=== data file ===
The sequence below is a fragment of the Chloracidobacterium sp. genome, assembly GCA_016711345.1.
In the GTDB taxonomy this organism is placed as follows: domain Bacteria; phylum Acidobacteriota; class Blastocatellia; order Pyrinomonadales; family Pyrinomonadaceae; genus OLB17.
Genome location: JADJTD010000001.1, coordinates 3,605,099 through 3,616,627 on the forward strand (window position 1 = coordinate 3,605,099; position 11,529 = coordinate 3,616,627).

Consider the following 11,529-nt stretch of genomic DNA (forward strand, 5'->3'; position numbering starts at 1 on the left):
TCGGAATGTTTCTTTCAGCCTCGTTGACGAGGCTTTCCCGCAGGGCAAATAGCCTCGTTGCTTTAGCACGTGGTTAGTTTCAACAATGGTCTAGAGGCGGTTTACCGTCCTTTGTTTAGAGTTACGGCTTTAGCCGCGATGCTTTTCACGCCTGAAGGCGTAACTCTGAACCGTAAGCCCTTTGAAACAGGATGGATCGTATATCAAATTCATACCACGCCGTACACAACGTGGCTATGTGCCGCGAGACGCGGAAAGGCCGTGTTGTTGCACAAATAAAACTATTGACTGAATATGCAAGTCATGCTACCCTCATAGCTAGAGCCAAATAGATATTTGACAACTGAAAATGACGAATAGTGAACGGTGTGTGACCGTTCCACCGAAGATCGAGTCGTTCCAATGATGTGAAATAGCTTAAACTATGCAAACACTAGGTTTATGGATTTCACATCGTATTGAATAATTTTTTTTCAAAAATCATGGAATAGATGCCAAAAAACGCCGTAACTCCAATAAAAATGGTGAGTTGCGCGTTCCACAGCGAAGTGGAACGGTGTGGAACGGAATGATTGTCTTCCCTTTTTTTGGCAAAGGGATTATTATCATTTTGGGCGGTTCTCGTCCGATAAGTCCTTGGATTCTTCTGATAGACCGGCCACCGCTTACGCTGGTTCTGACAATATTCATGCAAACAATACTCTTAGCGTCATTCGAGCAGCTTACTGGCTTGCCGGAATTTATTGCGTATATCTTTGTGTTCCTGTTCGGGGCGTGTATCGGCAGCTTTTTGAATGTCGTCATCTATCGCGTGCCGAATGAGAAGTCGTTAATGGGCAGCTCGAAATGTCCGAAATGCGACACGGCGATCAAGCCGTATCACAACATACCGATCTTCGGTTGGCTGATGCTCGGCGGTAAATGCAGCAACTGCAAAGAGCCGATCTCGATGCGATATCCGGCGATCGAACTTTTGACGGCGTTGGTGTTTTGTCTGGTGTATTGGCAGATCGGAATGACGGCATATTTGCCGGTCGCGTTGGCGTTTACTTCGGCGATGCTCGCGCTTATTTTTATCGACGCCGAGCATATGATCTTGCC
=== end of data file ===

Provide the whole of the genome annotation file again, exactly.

The sequence below is a fragment of the Chloracidobacterium sp. genome, assembly GCA_016711345.1.
In the GTDB taxonomy this organism is placed as follows: domain Bacteria; phylum Acidobacteriota; class Blastocatellia; order Pyrinomonadales; family Pyrinomonadaceae; genus OLB17.
Genome location: JADJTD010000001.1, coordinates 3,605,099 through 3,616,627 on the forward strand (window position 1 = coordinate 3,605,099; position 11,529 = coordinate 3,616,627).

Consider the following 11,529-nt stretch of genomic DNA (forward strand, 5'->3'; position numbering starts at 1 on the left):
TCGGAATGTTTCTTTCAGCCTCGTTGACGAGGCTTTCCCGCAGGGCAAATAGCCTCGTTGCTTTAGCACGTGGTTAGTTTCAACAATGGTCTAGAGGCGGTTTACCGTCCTTTGTTTAGAGTTACGGCTTTAGCCGCGATGCTTTTCACGCCTGAAGGCGTAACTCTGAACCGTAAGCCCTTTGAAACAGGATGGATCGTATATCAAATTCATACCACGCCGTACACAACGTGGCTATGTGCCGCGAGACGCGGAAAGGCCGTGTTGTTGCACAAATAAAACTATTGACTGAATATGCAAGTCATGCTACCCTCATAGCTAGAGCCAAATAGATATTTGACAACTGAAAATGACGAATAGTGAACGGTGTGTGACCGTTCCACCGAAGATCGAGTCGTTCCAATGATGTGAAATAGCTTAAACTATGCAAACACTAGGTTTATGGATTTCACATCGTATTGAATAATTTTTTTTCAAAAATCATGGAATAGATGCCAAAAAACGCCGTAACTCCAATAAAAATGGTGAGTTGCGCGTTCCACAGCGAAGTGGAACGGTGTGGAACGGAATGATTGTCTTCCCTTTTTTTGGCAAAGGGATTATTATCATTTTGGGCGGTTCTCGTCCGATAAGTCCTTGGATTCTTCTGATAGACCGGCCACCGCTTACGCTGGTTCTGACAATATTCATGCAAACAATACTCTTAGCGTCATTCGAGCAGCTTACTGGCTTGCCGGAATTTATTGCGTATATCTTTGTGTTCCTGTTCGGGGCGTGTATCGGCAGCTTTTTGAATGTCGTCATCTATCGCGTGCCGAATGAGAAGTCGTTAATGGGCAGCTCGAAATGTCCGAAATGCGACACGGCGATCAAGCCGTATCACAACATACCGATCTTCGGTTGGCTGATGCTCGGCGGTAAATGCAGCAACTGCAAAGAGCCGATCTCGATGCGATATCCGGCGATCGAACTTTTGACGGCGTTGGTGTTTTGTCTGGTGTATTGGCAGATCGGAATGACGGCATATTTGCCGGTCGCGTTGGCGTTTACTTCGGCGATGCTCGCGCTTATTTTTATCGACGCCGAGCATATGATCTTGCC